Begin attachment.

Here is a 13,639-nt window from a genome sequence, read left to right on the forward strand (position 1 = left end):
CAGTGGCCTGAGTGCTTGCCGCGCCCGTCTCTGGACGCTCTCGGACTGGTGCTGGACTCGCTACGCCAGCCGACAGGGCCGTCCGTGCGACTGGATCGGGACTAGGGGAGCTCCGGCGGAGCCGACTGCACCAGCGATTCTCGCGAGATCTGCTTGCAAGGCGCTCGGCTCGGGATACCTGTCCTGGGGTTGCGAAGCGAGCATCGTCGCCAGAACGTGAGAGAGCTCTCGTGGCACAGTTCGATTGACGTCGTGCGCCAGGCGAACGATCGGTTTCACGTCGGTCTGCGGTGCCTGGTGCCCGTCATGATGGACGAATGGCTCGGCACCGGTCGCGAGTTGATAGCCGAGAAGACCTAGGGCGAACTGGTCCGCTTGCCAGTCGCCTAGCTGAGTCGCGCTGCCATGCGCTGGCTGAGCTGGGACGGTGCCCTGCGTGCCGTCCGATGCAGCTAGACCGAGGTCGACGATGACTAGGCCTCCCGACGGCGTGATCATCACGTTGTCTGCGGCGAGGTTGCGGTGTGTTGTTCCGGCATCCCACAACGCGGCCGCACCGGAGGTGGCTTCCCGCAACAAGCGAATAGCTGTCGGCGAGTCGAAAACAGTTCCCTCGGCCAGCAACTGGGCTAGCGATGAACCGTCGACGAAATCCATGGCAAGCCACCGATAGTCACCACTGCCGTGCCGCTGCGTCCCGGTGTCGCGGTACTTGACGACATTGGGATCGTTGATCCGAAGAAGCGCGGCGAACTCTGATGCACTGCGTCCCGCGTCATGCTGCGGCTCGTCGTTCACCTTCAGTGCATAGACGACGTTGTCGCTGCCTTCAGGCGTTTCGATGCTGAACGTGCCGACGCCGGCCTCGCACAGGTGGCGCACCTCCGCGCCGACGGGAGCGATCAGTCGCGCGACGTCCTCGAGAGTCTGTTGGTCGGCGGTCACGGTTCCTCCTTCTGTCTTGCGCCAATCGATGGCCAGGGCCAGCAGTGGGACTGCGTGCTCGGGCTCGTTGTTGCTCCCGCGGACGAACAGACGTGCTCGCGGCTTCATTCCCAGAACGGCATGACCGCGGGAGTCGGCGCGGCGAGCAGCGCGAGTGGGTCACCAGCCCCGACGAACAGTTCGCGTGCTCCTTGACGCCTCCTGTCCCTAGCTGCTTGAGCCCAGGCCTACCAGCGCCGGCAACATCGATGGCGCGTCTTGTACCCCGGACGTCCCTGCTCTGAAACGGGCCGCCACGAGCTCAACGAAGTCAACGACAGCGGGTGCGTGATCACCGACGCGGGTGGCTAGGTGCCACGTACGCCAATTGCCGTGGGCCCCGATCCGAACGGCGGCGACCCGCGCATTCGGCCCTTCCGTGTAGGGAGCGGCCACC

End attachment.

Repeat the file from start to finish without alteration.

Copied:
Here is a 13,639-nt window from a genome sequence, read left to right on the forward strand (position 1 = left end):
CAGTGGCCTGAGTGCTTGCCGCGCCCGTCTCTGGACGCTCTCGGACTGGTGCTGGACTCGCTACGCCAGCCGACAGGGCCGTCCGTGCGACTGGATCGGGACTAGGGGAGCTCCGGCGGAGCCGACTGCACCAGCGATTCTCGCGAGATCTGCTTGCAAGGCGCTCGGCTCGGGATACCTGTCCTGGGGTTGCGAAGCGAGCATCGTCGCCAGAACGTGAGAGAGCTCTCGTGGCACAGTTCGATTGACGTCGTGCGCCAGGCGAACGATCGGTTTCACGTCGGTCTGCGGTGCCTGGTGCCCGTCATGATGGACGAATGGCTCGGCACCGGTCGCGAGTTGATAGCCGAGAAGACCTAGGGCGAACTGGTCCGCTTGCCAGTCGCCTAGCTGAGTCGCGCTGCCATGCGCTGGCTGAGCTGGGACGGTGCCCTGCGTGCCGTCCGATGCAGCTAGACCGAGGTCGACGATGACTAGGCCTCCCGACGGCGTGATCATCACGTTGTCTGCGGCGAGGTTGCGGTGTGTTGTTCCGGCATCCCACAACGCGGCCGCACCGGAGGTGGCTTCCCGCAACAAGCGAATAGCTGTCGGCGAGTCGAAAACAGTTCCCTCGGCCAGCAACTGGGCTAGCGATGAACCGTCGACGAAATCCATGGCAAGCCACCGATAGTCACCACTGCCGTGCCGCTGCGTCCCGGTGTCGCGGTACTTGACGACATTGGGATCGTTGATCCGAAGAAGCGCGGCGAACTCTGATGCACTGCGTCCCGCGTCATGCTGCGGCTCGTCGTTCACCTTCAGTGCATAGACGACGTTGTCGCTGCCTTCAGGCGTTTCGATGCTGAACGTGCCGACGCCGGCCTCGCACAGGTGGCGCACCTCCGCGCCGACGGGAGCGATCAGTCGCGCGACGTCCTCGAGAGTCTGTTGGTCGGCGGTCACGGTTCCTCCTTCTGTCTTGCGCCAATCGATGGCCAGGGCCAGCAGTGGGACTGCGTGCTCGGGCTCGTTGTTGCTCCCGCGGACGAACAGACGTGCTCGCGGCTTCATTCCCAGAACGGCATGACCGCGGGAGTCGGCGCGGCGAGCAGCGCGAGTGGGTCACCAGCCCCGACGAACAGTTCGCGTGCTCCTTGACGCCTCCTGTCCCTAGCTGCTTGAGCCCAGGCCTACCAGCGCCGGCAACATCGATGGCGCGTCTTGTACCCCGGACGTCCCTGCTCTGAAACGGGCCGCCACGAGCTCAACGAAGTCAACGACAGCGGGTGCGTGATCACCGACGCGGGTGGCTAGGTGCCACGTACGCCAATTGCCGTGGGCCCCGATCCGAACGGCGGCGACCCGCGCATTCGGCCCTTCCGTGTAGGGAGCGGCCACC